Britain, Canada ally to boost support for global coal phase-out

The U.S. is effectively a global pariah in the international fight against climate change. But other developed nations are stepping up and taking steps to mitigate climate change in the absence of U.S. engagement and leadership.


Britain and Canada will urge nations at U.N. climate talks to join them in a global alliance to phase out coal, defying U.S. lobbying in favor of the fossil fuel at the same event.

The 'U.S. lobbying' referred to is the presentation at the U.N. climate conference in Bonn entitled " The Role of Cleaner and More Efficient Fossil Fuels and Nuclear Power in Climate Mitigation". White House energy policy adviser George David Banks gamely responded to singing activists protesting the presentation with this quip: "Excellent singing. I think we should do karaoke after this."

Though some reports suggest that we must rely on fossil fuels while renewable energy output is expanded, the optics were somewhat unfortunate to say the least, with Michael Bloomberg tweeting this about the event:

    While Britain and Canada are pursuing a global coal phase-out, China and India are offsetting the Trump administration's inaction by supporting stronger climate policies. In fact, these two countries may even outperform their objectives:

    • China was on track to over-achieve its pledge under the Paris Agreement to peak its carbon emissions by 2030, it said. And India was also making progress to limit a surge in emissions driven by more coal use.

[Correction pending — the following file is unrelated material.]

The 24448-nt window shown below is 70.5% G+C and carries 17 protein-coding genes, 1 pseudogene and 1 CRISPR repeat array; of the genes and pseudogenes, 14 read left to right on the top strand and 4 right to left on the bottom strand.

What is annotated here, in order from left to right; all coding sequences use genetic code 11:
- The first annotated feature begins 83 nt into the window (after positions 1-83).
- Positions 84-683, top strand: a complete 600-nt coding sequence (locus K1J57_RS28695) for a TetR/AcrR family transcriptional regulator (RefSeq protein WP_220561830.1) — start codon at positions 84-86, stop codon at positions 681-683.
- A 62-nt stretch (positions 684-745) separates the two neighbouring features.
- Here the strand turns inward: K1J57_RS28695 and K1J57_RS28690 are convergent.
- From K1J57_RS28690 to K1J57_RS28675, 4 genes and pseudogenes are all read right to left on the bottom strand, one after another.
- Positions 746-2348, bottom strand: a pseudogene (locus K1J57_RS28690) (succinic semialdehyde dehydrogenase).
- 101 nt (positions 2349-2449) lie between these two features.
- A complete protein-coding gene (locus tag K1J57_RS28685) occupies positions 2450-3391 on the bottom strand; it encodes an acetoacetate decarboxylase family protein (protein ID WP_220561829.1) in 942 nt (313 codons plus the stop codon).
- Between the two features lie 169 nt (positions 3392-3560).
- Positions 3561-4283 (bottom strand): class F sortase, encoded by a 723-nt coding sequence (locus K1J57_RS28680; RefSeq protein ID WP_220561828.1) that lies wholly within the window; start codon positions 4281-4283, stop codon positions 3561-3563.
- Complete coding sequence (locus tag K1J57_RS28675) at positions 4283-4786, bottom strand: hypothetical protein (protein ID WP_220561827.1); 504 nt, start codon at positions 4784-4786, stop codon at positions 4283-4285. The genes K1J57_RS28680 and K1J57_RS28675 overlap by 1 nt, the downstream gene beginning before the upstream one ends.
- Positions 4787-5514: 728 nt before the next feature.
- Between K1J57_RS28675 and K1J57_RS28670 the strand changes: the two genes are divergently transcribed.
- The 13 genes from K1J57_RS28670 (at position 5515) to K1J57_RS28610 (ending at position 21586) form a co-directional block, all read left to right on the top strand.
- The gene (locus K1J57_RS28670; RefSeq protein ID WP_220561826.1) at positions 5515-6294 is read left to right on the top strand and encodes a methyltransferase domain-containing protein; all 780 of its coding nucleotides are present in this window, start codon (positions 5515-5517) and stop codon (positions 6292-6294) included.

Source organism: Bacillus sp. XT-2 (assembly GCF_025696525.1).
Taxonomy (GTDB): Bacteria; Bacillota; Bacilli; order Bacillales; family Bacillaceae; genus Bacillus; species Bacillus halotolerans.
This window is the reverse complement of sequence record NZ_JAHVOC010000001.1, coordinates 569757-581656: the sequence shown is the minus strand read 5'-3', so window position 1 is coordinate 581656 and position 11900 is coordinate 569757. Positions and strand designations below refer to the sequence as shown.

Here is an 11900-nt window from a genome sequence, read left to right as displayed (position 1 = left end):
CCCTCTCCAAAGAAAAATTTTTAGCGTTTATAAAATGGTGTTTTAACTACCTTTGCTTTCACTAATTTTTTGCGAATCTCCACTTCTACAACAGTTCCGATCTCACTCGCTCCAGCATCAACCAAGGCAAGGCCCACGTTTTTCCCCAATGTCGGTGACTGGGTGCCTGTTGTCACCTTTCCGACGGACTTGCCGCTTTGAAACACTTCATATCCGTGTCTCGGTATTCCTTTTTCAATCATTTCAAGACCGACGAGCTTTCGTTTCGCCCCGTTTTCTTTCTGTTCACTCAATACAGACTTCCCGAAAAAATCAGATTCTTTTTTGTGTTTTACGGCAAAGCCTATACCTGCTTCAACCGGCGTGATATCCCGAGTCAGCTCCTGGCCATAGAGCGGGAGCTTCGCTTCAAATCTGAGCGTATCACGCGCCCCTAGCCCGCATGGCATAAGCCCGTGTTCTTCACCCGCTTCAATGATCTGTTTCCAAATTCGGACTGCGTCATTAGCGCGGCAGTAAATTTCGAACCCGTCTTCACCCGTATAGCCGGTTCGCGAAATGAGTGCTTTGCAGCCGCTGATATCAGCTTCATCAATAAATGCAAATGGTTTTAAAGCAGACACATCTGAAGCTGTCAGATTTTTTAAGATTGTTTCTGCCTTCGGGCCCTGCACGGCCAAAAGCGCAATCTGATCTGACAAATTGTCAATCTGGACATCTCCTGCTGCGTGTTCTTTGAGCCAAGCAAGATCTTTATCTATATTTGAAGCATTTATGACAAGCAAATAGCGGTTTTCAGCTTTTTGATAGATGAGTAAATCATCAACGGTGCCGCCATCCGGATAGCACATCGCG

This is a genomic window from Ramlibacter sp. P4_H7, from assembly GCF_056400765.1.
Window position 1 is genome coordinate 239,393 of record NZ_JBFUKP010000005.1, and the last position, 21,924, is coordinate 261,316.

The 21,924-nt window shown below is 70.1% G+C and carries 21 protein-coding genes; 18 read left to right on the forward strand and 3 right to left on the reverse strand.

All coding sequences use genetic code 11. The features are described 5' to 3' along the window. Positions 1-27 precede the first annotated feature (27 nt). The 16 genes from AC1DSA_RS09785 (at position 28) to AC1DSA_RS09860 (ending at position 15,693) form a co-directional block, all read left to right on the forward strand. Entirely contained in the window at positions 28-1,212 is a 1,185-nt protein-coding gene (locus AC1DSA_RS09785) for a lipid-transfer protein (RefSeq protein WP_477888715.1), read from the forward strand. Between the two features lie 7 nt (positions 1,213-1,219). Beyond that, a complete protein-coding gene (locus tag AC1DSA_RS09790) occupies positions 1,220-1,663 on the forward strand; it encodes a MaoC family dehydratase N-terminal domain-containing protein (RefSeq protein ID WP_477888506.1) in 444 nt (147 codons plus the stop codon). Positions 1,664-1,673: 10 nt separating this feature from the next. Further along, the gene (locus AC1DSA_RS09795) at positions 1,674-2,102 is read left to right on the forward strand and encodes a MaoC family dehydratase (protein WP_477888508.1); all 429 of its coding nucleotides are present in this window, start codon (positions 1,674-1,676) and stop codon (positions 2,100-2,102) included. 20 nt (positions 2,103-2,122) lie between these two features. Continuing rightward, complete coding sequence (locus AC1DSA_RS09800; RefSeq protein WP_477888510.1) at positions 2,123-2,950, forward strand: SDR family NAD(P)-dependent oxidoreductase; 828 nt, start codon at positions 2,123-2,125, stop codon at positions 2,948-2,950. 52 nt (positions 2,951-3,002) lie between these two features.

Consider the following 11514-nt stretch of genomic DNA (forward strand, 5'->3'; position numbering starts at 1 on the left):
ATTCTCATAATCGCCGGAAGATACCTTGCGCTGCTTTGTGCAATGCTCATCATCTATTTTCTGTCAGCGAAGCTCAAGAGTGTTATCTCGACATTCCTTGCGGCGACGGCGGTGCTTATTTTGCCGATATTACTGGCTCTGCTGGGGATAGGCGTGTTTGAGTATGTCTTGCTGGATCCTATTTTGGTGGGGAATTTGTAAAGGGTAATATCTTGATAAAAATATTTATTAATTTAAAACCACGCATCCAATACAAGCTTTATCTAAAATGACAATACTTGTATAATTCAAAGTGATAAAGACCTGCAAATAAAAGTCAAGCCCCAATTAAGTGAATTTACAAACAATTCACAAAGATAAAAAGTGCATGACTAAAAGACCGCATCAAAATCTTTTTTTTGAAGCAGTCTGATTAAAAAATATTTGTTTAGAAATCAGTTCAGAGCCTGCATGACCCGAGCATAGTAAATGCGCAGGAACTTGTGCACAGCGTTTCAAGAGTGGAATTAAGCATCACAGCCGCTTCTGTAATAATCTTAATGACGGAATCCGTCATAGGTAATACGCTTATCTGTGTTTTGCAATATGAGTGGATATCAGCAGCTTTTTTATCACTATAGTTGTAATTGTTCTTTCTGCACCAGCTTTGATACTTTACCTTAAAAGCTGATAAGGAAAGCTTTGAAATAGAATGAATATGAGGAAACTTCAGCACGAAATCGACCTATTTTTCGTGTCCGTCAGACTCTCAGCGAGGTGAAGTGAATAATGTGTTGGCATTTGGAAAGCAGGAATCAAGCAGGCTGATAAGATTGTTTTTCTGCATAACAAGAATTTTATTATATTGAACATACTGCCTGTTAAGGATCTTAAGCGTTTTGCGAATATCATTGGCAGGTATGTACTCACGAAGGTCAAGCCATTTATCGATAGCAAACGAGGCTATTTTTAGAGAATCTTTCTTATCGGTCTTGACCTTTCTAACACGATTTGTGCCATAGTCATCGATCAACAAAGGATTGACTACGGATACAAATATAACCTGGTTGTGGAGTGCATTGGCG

The U.S. still has some like-minded friends, however.

    • As coal output flags in Poland, that country is turning to its fossil fuel soulmate: Donald Trump. In fact, Present Trump promised the Poles during his summer visit: "Whenever you need energy, just give us a call.". With winter setting in, Warsaw is apparently taking him up on the offer.
    Is the U.S. destined to wander in the wilderness of climate denial for all time? John Abraham of The Guardian sees reason for optimism in, of all places, Al Gore's sequel to An Inconvenient Truth. But first, he notes the bad news:

    "The election in the US was a climate disaster and it is turning out to be worse than we could have feared. The US President and Congress are doing everything they can to ensure more rapid and devastating climate change."

    And the good news? Abraham notes:

    "People are investing in clean energy because it makes economic sense. And this is the inflection point that makes the clean energy revolution unstoppable. That's why I am optimistic. That's why Al Gore is optimistic. That's the threaded message in his movie. And it's why you should be optimistic too."

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